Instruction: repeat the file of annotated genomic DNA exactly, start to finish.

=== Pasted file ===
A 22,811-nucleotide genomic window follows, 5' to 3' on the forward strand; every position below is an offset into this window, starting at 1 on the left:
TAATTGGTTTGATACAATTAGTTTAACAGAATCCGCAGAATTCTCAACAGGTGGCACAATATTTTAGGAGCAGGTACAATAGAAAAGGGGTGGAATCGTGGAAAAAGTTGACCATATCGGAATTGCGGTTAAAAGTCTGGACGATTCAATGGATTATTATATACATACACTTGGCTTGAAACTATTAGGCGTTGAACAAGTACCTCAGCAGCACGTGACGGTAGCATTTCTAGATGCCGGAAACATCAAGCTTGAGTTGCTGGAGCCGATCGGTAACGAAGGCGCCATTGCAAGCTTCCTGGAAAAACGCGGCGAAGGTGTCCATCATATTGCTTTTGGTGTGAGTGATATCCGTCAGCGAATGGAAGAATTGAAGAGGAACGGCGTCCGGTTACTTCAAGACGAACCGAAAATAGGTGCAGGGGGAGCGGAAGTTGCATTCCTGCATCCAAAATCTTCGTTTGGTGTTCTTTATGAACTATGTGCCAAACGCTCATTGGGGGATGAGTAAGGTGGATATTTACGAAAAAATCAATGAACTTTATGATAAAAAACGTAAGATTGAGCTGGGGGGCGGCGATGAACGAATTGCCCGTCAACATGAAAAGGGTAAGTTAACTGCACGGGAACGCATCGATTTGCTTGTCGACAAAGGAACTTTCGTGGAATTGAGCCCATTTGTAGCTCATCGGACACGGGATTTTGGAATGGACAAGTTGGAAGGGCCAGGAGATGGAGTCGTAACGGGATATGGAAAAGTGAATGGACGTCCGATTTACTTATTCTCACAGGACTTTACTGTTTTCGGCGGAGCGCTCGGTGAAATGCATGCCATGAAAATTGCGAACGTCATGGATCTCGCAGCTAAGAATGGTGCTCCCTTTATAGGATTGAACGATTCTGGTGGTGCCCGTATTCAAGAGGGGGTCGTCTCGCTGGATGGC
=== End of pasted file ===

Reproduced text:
A 22,811-nucleotide genomic window follows, 5' to 3' on the forward strand; every position below is an offset into this window, starting at 1 on the left:
TAATTGGTTTGATACAATTAGTTTAACAGAATCCGCAGAATTCTCAACAGGTGGCACAATATTTTAGGAGCAGGTACAATAGAAAAGGGGTGGAATCGTGGAAAAAGTTGACCATATCGGAATTGCGGTTAAAAGTCTGGACGATTCAATGGATTATTATATACATACACTTGGCTTGAAACTATTAGGCGTTGAACAAGTACCTCAGCAGCACGTGACGGTAGCATTTCTAGATGCCGGAAACATCAAGCTTGAGTTGCTGGAGCCGATCGGTAACGAAGGCGCCATTGCAAGCTTCCTGGAAAAACGCGGCGAAGGTGTCCATCATATTGCTTTTGGTGTGAGTGATATCCGTCAGCGAATGGAAGAATTGAAGAGGAACGGCGTCCGGTTACTTCAAGACGAACCGAAAATAGGTGCAGGGGGAGCGGAAGTTGCATTCCTGCATCCAAAATCTTCGTTTGGTGTTCTTTATGAACTATGTGCCAAACGCTCATTGGGGGATGAGTAAGGTGGATATTTACGAAAAAATCAATGAACTTTATGATAAAAAACGTAAGATTGAGCTGGGGGGCGGCGATGAACGAATTGCCCGTCAACATGAAAAGGGTAAGTTAACTGCACGGGAACGCATCGATTTGCTTGTCGACAAAGGAACTTTCGTGGAATTGAGCCCATTTGTAGCTCATCGGACACGGGATTTTGGAATGGACAAGTTGGAAGGGCCAGGAGATGGAGTCGTAACGGGATATGGAAAAGTGAATGGACGTCCGATTTACTTATTCTCACAGGACTTTACTGTTTTCGGCGGAGCGCTCGGTGAAATGCATGCCATGAAAATTGCGAACGTCATGGATCTCGCAGCTAAGAATGGTGCTCCCTTTATAGGATTGAACGATTCTGGTGGTGCCCGTATTCAAGAGGGGGTCGTCTCGCTGGATGGC